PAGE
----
Most predictive models assume the features are arranged into rows and columns, like a spreadsheet, but many kinds of data do not conform to this structure. Sequences are one example of a different kind of data, which is why this data is usually stored in a text document, not a spreadsheet. To build predictive models for sequences and other non-conforming features, we have developed what we call dynamic kernel matching (DKM).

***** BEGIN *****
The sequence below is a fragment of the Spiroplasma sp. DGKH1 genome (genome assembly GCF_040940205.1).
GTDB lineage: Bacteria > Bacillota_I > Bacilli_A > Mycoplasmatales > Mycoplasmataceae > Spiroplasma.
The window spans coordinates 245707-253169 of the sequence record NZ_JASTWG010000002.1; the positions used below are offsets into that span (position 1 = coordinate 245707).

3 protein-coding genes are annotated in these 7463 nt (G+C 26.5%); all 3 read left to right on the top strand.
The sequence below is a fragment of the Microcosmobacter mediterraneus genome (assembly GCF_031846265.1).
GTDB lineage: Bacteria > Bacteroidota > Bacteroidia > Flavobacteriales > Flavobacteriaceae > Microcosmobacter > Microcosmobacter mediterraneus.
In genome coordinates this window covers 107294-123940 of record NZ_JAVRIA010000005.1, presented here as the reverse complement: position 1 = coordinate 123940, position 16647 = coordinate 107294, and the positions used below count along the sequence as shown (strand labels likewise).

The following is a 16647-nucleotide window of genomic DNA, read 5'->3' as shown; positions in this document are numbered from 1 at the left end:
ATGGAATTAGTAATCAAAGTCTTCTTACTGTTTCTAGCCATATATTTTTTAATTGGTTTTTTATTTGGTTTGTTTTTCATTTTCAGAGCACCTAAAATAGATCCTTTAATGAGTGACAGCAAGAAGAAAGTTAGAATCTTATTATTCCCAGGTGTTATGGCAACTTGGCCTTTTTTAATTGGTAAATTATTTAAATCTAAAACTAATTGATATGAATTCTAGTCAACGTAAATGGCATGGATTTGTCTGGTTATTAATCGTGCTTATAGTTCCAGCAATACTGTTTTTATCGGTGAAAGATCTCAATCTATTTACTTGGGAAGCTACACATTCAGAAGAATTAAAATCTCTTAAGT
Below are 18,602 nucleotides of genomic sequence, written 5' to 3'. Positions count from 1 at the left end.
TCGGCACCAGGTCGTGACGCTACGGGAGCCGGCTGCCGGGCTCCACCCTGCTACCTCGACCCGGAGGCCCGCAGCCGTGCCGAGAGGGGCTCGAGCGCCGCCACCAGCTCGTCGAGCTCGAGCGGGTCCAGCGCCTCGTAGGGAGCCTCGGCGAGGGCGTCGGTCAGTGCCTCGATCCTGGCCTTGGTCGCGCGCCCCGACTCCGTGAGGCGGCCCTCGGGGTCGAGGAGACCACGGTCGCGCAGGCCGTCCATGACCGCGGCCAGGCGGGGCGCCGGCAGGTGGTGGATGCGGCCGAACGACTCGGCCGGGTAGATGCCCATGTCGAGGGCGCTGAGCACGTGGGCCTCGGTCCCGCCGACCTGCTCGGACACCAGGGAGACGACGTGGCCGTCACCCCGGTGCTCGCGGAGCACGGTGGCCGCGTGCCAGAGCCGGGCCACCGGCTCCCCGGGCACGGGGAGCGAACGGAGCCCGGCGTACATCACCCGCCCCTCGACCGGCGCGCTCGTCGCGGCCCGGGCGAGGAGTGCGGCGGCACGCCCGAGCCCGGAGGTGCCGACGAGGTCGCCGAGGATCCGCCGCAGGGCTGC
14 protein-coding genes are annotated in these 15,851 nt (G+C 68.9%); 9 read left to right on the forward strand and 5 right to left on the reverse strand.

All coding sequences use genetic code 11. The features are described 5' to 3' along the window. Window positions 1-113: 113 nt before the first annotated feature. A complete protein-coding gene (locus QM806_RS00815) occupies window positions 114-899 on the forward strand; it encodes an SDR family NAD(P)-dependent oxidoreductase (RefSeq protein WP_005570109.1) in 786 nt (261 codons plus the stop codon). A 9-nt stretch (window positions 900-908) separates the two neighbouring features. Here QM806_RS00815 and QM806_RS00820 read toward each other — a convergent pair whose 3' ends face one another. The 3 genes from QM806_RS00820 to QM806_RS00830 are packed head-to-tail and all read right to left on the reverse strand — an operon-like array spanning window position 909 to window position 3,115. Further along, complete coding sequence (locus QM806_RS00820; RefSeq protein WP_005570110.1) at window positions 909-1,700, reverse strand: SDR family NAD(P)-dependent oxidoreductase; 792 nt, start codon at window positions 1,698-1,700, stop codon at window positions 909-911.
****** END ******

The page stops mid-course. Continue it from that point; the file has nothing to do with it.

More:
We can think of DKM as directly analogous to a convolutional neural network (CNN), but for non-conforming features. DKM finds the arrangement of features that exhibit the maximal response, like how max pooling identifies the image patch that exhibit the maximal response in a CNN. To find arrangement of features that exhibit the maximal response, we use alignment algorithms.
We apply DKM to two datasets of T-cell receptors to diagnose disease from the T-cell receptor sequences, showing that DKM works on some really hard problems!